By June Leffler
Chicago enters the debate over whether or not to celebrate Christopher Columbus, a man whose legacy has turned sour. Chicago designated Monday as Indigenous People’s Day, to be celebrated in conjunction with Columbus Day. Sharing the day might sound like a judicious move, but some Italian Americans are not happy about it.
Increasingly, cities like Seattle and Minneapolis are designating Indigenous People’s Day to celebrate the contributions of Native Americans and acknowledge their hardships. Four states – Alaska, Hawaii, Oregon, and South Dakota don’t celebrate Columbus Day at all.
“In his own words, he felt justified and permitted by divine permission to objectify the natives he first met, to enslave them and brutalize them,” said Vincent Romero, Executive Director of the American Indian Center of Chicago. “It is a huge reminder of how our people are marginalized and were not even seen as human beings.”
“Italian Americans have contributed to culture as much as any ethnic group, don’t you think we could have one day to celebrate the contributions of our heritage and forefathers,” said Louis Rago, the Columbus Day Parade grand marshal and president of the Italian American Relations Foundation.
The resolution approved by the City Council on Sept. 14 applies only to this year, while an ordinance in the works would annually designate the day. The resolution passed with a 50 to 0 vote.
Alderman Carlos Ramirez-Rosa (35th ward), Alderman Ameya Pawar (47th ward) and Alderman Joe Moore (49th ward) sponsored the resolution.
A coalition of organizations, led by the American Indian Center, brought the issue to the aldermen. The Chicago American Indian Center is located in Pawar’s ward.
Pawar’s chief of staff Jim Poole said that “there is some concern around Columbus Day, if it were to supplant that day. We believe the two can rest side by side.”
In Chicago, this October 10th will recognize both natives and Columbus.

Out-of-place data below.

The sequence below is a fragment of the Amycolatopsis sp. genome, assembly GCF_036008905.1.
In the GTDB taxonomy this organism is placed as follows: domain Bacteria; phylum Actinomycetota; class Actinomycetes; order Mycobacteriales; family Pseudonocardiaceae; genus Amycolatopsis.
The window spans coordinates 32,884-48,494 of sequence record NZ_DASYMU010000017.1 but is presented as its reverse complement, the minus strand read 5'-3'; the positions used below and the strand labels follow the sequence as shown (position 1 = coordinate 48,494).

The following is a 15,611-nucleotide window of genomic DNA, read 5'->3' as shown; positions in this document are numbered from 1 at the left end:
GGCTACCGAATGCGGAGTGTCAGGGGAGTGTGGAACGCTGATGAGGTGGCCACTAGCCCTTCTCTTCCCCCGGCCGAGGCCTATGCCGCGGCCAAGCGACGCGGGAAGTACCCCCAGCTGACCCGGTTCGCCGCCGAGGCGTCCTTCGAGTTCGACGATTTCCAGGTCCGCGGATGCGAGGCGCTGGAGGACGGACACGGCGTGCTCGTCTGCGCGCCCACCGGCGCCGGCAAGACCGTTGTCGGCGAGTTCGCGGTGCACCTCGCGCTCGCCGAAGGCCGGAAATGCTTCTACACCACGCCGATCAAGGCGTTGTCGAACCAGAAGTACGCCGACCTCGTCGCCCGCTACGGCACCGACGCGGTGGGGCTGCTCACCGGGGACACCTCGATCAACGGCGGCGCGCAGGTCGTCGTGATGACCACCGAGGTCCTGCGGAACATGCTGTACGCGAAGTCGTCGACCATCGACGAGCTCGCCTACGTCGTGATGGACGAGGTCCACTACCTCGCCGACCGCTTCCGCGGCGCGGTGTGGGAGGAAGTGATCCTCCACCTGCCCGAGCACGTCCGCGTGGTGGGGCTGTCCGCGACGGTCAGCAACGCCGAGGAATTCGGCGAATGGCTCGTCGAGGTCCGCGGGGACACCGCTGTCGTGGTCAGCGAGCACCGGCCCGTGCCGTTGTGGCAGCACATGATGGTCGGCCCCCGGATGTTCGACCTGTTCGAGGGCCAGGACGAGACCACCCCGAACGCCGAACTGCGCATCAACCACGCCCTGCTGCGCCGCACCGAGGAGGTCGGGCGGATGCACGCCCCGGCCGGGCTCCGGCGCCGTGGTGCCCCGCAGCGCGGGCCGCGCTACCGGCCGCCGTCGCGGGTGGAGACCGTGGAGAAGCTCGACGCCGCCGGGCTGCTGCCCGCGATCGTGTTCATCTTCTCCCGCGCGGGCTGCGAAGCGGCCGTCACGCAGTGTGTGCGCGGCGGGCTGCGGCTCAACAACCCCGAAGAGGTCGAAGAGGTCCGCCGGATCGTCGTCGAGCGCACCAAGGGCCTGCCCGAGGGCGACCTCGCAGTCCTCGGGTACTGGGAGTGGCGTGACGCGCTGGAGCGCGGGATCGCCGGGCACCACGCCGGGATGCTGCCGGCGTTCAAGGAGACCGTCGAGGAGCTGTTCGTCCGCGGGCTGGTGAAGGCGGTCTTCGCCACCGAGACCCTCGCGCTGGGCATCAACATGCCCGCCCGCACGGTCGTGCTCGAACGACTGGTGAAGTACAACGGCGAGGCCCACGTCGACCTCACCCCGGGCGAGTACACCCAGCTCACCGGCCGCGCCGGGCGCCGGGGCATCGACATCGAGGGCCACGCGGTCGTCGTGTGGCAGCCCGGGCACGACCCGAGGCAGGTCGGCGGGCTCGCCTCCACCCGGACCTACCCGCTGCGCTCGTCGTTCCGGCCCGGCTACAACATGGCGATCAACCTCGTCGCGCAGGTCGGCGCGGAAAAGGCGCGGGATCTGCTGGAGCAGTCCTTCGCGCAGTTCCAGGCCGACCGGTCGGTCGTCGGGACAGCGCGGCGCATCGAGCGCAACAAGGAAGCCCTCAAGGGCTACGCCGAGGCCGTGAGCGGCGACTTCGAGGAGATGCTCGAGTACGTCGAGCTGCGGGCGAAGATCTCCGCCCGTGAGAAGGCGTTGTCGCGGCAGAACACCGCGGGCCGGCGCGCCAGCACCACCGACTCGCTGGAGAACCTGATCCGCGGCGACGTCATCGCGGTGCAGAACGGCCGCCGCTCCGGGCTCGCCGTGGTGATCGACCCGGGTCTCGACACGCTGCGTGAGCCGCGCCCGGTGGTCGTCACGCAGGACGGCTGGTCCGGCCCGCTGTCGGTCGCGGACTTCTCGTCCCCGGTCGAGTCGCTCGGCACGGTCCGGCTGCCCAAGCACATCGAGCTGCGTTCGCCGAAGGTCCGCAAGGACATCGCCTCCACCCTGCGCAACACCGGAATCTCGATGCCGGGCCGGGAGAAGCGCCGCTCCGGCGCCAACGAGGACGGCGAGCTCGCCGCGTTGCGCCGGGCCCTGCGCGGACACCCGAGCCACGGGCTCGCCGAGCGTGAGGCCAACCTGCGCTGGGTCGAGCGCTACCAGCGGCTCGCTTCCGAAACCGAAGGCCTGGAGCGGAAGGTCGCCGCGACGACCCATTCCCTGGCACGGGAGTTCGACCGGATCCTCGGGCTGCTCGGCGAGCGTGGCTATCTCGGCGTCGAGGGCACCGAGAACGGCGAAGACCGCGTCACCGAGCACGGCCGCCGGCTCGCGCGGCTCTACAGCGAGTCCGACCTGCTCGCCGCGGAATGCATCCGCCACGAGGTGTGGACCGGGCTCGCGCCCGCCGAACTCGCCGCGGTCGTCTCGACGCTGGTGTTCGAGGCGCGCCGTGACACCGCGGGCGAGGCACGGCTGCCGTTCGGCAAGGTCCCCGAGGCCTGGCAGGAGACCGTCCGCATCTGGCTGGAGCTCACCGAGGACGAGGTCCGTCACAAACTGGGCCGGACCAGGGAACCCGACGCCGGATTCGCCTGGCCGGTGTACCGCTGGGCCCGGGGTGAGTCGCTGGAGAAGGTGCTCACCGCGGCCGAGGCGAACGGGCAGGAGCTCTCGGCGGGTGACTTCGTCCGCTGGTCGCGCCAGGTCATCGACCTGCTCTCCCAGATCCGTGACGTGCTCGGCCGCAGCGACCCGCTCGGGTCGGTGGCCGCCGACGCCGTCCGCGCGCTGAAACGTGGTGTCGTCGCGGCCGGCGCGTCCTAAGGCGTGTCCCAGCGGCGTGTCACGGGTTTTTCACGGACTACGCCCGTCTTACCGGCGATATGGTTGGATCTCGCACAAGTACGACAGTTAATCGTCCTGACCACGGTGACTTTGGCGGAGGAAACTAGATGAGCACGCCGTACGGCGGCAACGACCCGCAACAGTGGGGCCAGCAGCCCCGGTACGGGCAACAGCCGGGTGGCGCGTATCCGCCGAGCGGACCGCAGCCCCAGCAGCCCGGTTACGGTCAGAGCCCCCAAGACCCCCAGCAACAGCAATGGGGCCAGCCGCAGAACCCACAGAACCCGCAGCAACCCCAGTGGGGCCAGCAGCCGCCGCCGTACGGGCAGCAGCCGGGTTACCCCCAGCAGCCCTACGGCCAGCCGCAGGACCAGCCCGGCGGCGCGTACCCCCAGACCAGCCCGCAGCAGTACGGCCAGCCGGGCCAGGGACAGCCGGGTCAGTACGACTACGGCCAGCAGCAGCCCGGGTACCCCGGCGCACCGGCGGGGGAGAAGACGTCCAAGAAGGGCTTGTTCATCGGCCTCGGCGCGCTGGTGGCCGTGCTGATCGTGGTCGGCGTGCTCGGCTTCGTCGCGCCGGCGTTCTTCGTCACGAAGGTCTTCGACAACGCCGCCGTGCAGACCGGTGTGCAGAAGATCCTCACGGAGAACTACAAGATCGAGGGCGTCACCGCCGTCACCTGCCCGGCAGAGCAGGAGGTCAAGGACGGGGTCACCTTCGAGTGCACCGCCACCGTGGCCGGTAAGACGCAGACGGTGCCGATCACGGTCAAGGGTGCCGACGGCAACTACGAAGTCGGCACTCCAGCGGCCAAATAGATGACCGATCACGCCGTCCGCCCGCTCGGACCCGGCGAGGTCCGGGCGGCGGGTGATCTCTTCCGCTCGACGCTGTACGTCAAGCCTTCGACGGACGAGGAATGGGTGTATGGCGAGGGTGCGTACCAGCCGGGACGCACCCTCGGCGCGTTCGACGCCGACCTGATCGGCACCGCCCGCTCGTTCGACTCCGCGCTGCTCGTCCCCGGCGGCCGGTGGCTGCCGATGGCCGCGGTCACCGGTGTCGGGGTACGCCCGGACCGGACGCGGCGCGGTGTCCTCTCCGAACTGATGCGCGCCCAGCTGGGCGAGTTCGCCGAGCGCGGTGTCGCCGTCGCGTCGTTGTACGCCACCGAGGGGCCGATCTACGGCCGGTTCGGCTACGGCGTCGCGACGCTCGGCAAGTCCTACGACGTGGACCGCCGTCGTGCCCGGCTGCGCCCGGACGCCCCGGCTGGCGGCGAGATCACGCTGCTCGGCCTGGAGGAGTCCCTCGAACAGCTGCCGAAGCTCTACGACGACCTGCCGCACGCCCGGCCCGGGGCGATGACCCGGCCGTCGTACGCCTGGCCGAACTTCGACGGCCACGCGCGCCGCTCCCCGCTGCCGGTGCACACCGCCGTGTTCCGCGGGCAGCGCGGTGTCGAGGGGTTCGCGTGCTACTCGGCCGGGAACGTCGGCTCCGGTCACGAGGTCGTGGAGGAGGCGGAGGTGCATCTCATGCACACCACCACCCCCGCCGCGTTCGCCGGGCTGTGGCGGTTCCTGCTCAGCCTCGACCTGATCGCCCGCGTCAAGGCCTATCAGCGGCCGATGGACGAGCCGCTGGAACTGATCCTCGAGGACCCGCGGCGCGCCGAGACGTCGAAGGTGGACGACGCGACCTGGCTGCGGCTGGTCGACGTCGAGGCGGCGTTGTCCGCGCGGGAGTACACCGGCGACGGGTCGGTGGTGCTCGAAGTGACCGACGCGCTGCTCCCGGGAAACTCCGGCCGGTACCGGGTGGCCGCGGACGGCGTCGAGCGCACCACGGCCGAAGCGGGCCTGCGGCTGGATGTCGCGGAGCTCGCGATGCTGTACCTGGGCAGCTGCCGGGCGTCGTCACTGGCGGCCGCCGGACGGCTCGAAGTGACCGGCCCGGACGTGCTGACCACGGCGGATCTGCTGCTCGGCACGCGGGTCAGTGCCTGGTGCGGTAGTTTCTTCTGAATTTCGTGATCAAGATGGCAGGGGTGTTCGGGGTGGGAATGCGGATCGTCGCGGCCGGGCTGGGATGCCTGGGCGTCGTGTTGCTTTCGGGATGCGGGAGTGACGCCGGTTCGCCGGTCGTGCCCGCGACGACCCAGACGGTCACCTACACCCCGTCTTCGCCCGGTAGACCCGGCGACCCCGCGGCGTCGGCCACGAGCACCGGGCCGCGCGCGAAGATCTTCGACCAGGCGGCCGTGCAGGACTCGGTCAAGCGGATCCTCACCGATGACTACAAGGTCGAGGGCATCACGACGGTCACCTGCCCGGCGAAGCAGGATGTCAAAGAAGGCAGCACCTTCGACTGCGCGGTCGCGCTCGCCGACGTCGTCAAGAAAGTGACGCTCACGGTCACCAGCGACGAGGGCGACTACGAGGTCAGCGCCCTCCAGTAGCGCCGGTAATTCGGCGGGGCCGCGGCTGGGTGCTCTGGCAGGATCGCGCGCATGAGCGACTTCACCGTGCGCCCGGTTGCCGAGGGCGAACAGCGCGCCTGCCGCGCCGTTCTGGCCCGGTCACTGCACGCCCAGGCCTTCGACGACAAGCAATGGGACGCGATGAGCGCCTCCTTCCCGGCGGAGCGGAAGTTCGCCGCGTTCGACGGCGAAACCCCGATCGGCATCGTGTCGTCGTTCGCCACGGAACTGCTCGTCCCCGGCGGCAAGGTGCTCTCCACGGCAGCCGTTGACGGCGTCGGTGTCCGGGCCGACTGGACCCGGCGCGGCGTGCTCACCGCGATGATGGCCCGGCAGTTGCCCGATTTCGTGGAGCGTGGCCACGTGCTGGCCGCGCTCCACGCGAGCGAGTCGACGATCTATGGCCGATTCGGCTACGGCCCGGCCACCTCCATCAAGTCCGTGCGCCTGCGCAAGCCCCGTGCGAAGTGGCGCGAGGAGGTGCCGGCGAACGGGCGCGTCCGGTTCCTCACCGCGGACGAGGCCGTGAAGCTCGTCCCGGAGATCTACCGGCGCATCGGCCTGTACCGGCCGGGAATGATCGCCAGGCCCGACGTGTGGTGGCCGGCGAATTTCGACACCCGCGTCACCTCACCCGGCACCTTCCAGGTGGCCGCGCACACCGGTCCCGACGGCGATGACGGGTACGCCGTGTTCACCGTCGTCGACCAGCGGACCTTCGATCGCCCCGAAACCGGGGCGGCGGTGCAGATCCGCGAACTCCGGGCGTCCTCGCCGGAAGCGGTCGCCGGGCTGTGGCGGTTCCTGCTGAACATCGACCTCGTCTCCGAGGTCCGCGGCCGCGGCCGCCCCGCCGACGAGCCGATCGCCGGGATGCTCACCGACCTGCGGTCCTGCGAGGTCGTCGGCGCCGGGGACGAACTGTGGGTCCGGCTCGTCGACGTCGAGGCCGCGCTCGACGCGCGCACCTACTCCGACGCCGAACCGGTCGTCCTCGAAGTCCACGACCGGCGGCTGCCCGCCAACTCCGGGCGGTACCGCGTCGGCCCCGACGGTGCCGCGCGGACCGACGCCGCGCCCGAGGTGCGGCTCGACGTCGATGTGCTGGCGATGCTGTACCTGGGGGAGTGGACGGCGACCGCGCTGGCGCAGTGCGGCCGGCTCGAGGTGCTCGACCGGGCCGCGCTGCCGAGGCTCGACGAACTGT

“The aim is not to take Columbus Day off the books” said Poole. “That was not the desire of the community in Chicago.”
The Joint Civic Committee of Italian Americans hosts the annual Columbus Day Parade, a 64-year-old Chicago tradition adopted by Italian Americans to celebrate their own history, contributions and culture. It’s no small event, expected to have over 150 floats and marching units in this year’s celebration.
“I’ve never been opposed to Indigenous People’s Day. I’ve always agreed that atrocities were suffered by Native Americans, but I don’t think it’s all the fault of Christopher Columbus,” said Rago, stating that Columbus didn’t make contact with North American natives, and that settlers and colonizers are the ones to blame.
Rago and Romero agreed on a few points. They both believe all ethnic groups should have a space to celebrate their own culture and history. They invite those of other ethnic groups to celebrate with them. They both view their communities as being marginalized throughout American history.
Similarly, the Polish community fought for Pulaski Day soon after Martin Luther King Jr. Day became official. Pulaski Day became a legal holiday in Illinois in 1985 to commemorate Casimir Pulaski’s contributions to American independence. After 10 years of being a full state holiday, mandating the closing of schools, the legislature allowed school districts to opt out, causing hurt feelings within the Polish community.
It is the historical context of the man, Columbus, that Romero and Rago cannot see eye to eye on.
“It seems as though the promoters of Christopher Columbus Day don’t want to hear what we have to say,” said Romero. “We would like to invite them to a forum. See if we can come to a correct history resolution.”
Rago said the simplest fix is to have two separate days to celebrate the respective groups, believing sharing a day is watering down the importance of each other’s heritage.
“Wouldn’t they want their own day?” he asked.
Romero said that many Native American organizations do not recognize Columbus Day and instead might have a holiday from work for Native American Heritage Day, the day after Thanksgiving.
This might suit Rago’s suggestion, but members of the Native American community felt that wasn’t enough, as they believe Columbus Day is “adding insult to injury” every year.
The proposed ordinance is expected to go to the committee on Budget and Government Operations. If approved there, it would go to the City Council for a vote. Poole anticipates that the budget will take precedence in upcoming committee meetings, but believes the ordinance will be decided on by the end of the year.
Poole said he hasn’t heard of a “robust opposition,” but believes that any concerns will be brought up once the ordinance is discussed at the committee hearings.
The American Indian Center is holding a celebration of Indigenous People’s Day at the quad of the University of Illinois Chicago on Monday at noon. On the same day, the Columbus Day festivities begin with a 9 am mass at the Shrine of Our Lady of Pompeii, 1224 W. Lexington St. and a wreath laying ceremony in Arrigo Park at the Columbus statue, followed by the parade at 12:30 pm on State Street.